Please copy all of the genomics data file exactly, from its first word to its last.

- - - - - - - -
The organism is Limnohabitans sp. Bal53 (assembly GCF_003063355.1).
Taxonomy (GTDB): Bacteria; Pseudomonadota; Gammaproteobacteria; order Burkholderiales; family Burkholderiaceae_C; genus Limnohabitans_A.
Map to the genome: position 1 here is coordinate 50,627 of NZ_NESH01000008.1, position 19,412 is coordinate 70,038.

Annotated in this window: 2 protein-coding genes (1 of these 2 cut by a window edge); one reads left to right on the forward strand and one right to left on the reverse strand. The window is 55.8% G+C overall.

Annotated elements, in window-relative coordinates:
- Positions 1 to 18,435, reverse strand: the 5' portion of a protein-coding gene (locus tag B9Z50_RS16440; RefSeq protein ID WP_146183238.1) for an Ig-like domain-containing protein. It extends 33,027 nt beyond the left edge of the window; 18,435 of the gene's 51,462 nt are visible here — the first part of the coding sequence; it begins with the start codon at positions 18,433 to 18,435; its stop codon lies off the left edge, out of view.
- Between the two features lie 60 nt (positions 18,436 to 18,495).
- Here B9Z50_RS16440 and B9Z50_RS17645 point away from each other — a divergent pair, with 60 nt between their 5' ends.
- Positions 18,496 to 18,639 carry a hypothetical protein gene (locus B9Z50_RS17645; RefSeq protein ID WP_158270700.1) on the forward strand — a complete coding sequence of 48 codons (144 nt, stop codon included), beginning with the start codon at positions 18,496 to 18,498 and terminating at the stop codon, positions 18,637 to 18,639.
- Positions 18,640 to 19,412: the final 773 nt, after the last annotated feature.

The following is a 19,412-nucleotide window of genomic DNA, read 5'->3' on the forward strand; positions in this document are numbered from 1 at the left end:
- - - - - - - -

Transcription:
The organism is Limnohabitans sp. Bal53 (assembly GCF_003063355.1).
Taxonomy (GTDB): Bacteria; Pseudomonadota; Gammaproteobacteria; order Burkholderiales; family Burkholderiaceae_C; genus Limnohabitans_A.
Map to the genome: position 1 here is coordinate 50,627 of NZ_NESH01000008.1, position 19,412 is coordinate 70,038.

Annotated in this window: 2 protein-coding genes (1 of these 2 cut by a window edge); one reads left to right on the forward strand and one right to left on the reverse strand. The window is 55.8% G+C overall.

Annotated elements, in window-relative coordinates:
- Positions 1 to 18,435, reverse strand: the 5' portion of a protein-coding gene (locus tag B9Z50_RS16440; RefSeq protein ID WP_146183238.1) for an Ig-like domain-containing protein. It extends 33,027 nt beyond the left edge of the window; 18,435 of the gene's 51,462 nt are visible here — the first part of the coding sequence; it begins with the start codon at positions 18,433 to 18,435; its stop codon lies off the left edge, out of view.
- Between the two features lie 60 nt (positions 18,436 to 18,495).
- Here B9Z50_RS16440 and B9Z50_RS17645 point away from each other — a divergent pair, with 60 nt between their 5' ends.
- Positions 18,496 to 18,639 carry a hypothetical protein gene (locus B9Z50_RS17645; RefSeq protein ID WP_158270700.1) on the forward strand — a complete coding sequence of 48 codons (144 nt, stop codon included), beginning with the start codon at positions 18,496 to 18,498 and terminating at the stop codon, positions 18,637 to 18,639.
- Positions 18,640 to 19,412: the final 773 nt, after the last annotated feature.

The following is a 19,412-nucleotide window of genomic DNA, read 5'->3' on the forward strand; positions in this document are numbered from 1 at the left end: